Read the directions, even if you don't follow them. Do not read beauty magazines. They will only make you feel ugly.
Get to know your parents. You never know when they'll be gone for good.
Be nice to your siblings. They're your best link to your past and the people most likely to stick with you in the future.
Understand that friends come and go, but with a precious few you should hold on. Work hard to bridge the gaps in geography and lifestyle, because the older you get, the more you need the people who knew you when you were young.

Live in New York City once, but leave before it makes you hard.
Live in Northern California once, but leave before it makes you soft.
Travel.

Accept certain inalienable truths: Prices will rise. Politicians will philander. You, too, will get old. And when you do, you'll fantasize that when you were young, prices were reasonable, politicians were noble, and children respected their elders.

Respect your elders.

Don't expect anyone else to support you. Maybe you have a trust fund. Maybe you'll have a wealthy spouse. But you never know when either one might run out.

Don't mess too much with your hair or by the time you're 40 it will look 85.

Be careful whose advice you buy, but be patient with those who supply it. Advice is a form of nostalgia. Dispensing it is a way of fishing the past from the disposal, wiping it off, painting over the ugly parts and recycling it for more than it's worth.

But trust me on the sunscreen.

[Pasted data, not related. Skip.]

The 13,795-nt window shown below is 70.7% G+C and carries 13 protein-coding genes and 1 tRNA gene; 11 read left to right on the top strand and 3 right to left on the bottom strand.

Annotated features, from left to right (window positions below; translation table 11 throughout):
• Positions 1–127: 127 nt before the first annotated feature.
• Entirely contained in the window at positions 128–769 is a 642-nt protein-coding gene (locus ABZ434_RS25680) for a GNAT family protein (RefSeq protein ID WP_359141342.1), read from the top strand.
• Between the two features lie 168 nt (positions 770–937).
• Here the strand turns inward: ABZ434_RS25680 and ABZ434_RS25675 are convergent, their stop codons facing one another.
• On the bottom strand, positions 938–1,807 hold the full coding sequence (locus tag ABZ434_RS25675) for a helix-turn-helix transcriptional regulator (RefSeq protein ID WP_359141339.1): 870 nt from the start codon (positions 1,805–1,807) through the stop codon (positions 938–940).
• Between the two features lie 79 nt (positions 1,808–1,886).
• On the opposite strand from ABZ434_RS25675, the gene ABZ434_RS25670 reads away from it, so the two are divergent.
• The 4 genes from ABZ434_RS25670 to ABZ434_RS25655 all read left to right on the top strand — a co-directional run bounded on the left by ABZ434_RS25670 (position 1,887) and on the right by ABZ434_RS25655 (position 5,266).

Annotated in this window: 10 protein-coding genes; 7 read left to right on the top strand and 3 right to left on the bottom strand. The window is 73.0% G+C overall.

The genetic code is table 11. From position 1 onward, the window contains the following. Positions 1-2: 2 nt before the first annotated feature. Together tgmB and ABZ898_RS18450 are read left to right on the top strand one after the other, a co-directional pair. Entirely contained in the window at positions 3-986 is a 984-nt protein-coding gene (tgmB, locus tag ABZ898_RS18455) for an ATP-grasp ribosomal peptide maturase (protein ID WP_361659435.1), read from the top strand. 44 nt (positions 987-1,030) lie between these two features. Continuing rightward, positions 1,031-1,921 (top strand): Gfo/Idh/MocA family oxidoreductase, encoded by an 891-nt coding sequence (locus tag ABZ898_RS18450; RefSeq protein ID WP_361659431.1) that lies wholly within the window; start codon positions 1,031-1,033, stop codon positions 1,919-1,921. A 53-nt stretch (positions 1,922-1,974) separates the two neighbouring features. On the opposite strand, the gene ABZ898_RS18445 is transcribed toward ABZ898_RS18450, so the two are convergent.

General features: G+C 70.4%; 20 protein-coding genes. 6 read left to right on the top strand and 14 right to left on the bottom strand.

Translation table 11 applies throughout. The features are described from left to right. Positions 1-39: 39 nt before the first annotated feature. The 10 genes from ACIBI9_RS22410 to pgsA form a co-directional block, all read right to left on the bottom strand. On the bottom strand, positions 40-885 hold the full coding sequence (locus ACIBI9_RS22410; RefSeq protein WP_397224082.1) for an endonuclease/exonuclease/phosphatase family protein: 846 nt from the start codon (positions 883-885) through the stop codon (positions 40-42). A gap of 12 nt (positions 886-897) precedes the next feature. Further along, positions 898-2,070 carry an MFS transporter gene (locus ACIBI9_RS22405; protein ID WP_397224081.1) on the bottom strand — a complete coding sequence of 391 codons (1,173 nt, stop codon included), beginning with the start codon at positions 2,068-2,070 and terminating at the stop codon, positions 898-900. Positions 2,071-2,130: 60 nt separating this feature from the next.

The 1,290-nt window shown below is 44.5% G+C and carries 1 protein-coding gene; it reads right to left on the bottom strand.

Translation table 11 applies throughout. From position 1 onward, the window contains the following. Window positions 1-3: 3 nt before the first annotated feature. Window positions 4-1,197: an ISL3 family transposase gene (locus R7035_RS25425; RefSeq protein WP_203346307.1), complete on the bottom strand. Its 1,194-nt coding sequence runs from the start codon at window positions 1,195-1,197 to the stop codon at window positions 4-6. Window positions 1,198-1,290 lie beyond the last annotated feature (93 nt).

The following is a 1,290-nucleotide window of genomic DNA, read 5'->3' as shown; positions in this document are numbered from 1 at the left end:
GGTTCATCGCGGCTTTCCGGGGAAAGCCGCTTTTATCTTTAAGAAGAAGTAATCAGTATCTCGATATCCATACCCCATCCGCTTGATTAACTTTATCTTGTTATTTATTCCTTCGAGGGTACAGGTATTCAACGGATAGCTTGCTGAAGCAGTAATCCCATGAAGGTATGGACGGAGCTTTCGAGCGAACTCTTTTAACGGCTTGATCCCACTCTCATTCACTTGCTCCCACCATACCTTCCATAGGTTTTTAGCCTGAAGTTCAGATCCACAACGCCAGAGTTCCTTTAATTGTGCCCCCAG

Wednesday, December 26, 2012

Because I Said So...


 
Because I Said So  is a new book authored by ex-Jeopardy champion, Ken Jennings.  The book separates mommy facts from mommy fiction such as waiting an hour until swimming, the dreaded 'sugar high' and many more.  Read an excerpt from Parade magazine---http://www.parade.com/health/2012/12/16-ken-jennings-because-i-said-so-parenting-myths-christmas-story.html

Monday, December 24, 2012

Saturday, December 22, 2012

Yes, Virginia, There Is a Santa Claus

Sometimes it is hard to believe in anything.  There is a magic to Christmas like no other holiday and now more than ever we must believe.  We must believe in each other...the power of people.  Our local paper, the Peoria Journal Star, ran a story about Santa and little girl---http://www.pjstar.com/news/x1353218755/Santa-Claus-tells-a-tale-about-why-he-believes-in-people

In 1897, Francis P. Church was an editor for the New York Sun when a little girl asked for the truth about Santa Claus. 

Dear Editor,

I am 8 years old. Some of my little friends say that there is no Santa Claus. Papa says "If you see it in the Sun, it is so." Please tell me the truth, is there a Santa Claus?


Virginia,
Your little friends are wrong. They have been affected by the skepticism of a skeptical age. They do not believe except what they see. They think that nothing can be which is not comprehensible by their little minds.

All minds, Virginia, whether they be men's or children's, are little. In this great universe of ours, man is a mere insect, an ant, in his intellect, as compared with the boundless world about him, as measured by the intelligence capable of grasping the whole of truth and knowledge.